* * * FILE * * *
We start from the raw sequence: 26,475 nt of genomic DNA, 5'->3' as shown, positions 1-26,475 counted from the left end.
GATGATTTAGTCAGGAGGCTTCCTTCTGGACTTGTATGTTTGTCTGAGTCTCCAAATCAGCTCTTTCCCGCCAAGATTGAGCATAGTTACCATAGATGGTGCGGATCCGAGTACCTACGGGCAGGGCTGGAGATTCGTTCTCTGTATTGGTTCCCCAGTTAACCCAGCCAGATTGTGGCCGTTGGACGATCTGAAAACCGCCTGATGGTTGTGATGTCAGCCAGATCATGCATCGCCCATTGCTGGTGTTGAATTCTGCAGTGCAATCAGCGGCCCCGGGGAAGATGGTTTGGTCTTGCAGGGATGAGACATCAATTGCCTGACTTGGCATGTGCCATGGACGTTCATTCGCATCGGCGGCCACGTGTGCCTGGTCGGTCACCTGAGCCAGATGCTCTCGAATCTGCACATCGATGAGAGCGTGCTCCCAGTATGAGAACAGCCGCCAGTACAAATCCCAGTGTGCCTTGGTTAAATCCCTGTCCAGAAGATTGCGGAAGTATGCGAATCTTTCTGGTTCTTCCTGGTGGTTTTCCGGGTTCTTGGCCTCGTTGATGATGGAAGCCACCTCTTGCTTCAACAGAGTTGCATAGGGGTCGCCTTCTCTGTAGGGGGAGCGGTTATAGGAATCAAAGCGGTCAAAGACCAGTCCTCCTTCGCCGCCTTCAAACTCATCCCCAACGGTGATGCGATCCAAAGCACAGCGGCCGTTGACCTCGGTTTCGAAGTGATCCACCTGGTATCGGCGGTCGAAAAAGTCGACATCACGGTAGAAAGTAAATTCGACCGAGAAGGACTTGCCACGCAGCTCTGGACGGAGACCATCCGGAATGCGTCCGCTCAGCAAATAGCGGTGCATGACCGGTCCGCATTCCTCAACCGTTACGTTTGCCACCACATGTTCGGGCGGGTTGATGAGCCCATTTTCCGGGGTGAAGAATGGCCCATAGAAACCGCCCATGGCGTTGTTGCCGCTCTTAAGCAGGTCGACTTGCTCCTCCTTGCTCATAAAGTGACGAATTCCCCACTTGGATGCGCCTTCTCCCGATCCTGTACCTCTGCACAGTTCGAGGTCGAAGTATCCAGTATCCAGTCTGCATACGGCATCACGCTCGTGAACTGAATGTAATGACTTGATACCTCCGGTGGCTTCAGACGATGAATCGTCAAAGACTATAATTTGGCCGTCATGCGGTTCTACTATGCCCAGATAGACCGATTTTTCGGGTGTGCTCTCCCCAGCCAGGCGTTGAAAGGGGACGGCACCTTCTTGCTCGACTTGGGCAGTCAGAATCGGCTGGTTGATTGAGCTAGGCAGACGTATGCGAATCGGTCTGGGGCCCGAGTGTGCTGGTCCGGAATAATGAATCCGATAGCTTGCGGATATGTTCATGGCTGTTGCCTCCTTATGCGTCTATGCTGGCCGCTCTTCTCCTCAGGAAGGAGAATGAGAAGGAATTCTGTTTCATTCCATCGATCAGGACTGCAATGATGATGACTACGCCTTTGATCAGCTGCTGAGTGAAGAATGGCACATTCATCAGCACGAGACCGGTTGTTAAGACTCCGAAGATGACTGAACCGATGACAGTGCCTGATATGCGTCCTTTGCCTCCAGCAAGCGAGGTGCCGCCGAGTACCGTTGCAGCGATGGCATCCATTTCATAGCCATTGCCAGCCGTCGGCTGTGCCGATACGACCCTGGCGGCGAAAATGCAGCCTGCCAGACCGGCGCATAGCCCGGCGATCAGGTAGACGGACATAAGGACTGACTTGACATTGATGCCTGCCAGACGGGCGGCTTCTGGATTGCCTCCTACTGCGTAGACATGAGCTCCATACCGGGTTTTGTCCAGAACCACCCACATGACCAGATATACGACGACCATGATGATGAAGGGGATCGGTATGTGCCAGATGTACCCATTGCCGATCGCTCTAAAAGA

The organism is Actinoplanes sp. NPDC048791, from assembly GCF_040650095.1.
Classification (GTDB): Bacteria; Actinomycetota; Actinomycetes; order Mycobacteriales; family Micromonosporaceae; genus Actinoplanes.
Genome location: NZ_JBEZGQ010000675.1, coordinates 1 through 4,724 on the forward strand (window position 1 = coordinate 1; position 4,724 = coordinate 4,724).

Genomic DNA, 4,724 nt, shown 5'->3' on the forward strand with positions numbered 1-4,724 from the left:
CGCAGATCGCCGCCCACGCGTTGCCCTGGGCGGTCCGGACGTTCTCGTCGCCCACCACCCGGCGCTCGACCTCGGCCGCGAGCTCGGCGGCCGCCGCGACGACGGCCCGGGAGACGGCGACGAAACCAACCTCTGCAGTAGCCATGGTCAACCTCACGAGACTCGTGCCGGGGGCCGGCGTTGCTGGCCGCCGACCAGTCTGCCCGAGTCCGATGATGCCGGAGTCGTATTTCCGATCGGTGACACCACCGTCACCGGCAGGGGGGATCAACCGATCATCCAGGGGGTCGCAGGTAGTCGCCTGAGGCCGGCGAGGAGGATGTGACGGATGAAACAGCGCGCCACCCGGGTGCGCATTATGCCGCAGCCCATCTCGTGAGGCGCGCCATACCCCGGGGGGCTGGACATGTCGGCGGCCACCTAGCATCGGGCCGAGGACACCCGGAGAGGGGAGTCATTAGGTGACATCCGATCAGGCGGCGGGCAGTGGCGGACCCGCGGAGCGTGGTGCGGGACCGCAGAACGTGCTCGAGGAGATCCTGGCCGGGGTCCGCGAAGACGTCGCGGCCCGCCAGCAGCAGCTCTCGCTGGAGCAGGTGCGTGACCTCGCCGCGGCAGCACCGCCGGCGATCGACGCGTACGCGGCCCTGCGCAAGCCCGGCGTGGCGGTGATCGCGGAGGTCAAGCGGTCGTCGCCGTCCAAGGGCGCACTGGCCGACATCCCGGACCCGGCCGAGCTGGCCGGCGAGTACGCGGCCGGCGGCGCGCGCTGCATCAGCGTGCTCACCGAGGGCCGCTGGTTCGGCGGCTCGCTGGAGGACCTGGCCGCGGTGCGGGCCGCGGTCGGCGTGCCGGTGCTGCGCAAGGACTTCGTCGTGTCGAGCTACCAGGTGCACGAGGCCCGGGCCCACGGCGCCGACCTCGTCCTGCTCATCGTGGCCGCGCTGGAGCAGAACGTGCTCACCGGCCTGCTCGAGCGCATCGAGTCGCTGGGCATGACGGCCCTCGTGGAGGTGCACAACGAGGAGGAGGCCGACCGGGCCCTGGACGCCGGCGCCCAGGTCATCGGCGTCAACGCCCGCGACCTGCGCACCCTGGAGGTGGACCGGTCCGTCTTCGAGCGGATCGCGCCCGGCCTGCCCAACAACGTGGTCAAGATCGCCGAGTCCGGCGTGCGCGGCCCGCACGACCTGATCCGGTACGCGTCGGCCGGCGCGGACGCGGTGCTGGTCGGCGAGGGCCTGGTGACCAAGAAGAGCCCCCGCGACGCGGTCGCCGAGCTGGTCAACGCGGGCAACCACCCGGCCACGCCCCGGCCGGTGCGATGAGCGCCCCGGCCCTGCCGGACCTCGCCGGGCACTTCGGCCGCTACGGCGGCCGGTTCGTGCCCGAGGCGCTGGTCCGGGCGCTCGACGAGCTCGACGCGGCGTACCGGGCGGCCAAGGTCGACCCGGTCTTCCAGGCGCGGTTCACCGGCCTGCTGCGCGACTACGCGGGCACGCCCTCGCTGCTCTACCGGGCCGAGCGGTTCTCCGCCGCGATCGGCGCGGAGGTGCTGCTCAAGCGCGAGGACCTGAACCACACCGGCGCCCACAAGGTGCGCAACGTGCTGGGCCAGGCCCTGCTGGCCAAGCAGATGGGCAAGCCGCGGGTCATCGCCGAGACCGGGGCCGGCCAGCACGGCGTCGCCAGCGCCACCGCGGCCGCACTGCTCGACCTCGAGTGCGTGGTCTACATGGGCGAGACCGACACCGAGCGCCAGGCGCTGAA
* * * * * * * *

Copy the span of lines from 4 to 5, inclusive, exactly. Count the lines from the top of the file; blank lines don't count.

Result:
Classification (GTDB): Bacteria; Actinomycetota; Actinomycetes; order Mycobacteriales; family Micromonosporaceae; genus Actinoplanes.
Genome location: NZ_JBEZGQ010000675.1, coordinates 1 through 4,724 on the forward strand (window position 1 = coordinate 1; position 4,724 = coordinate 4,724).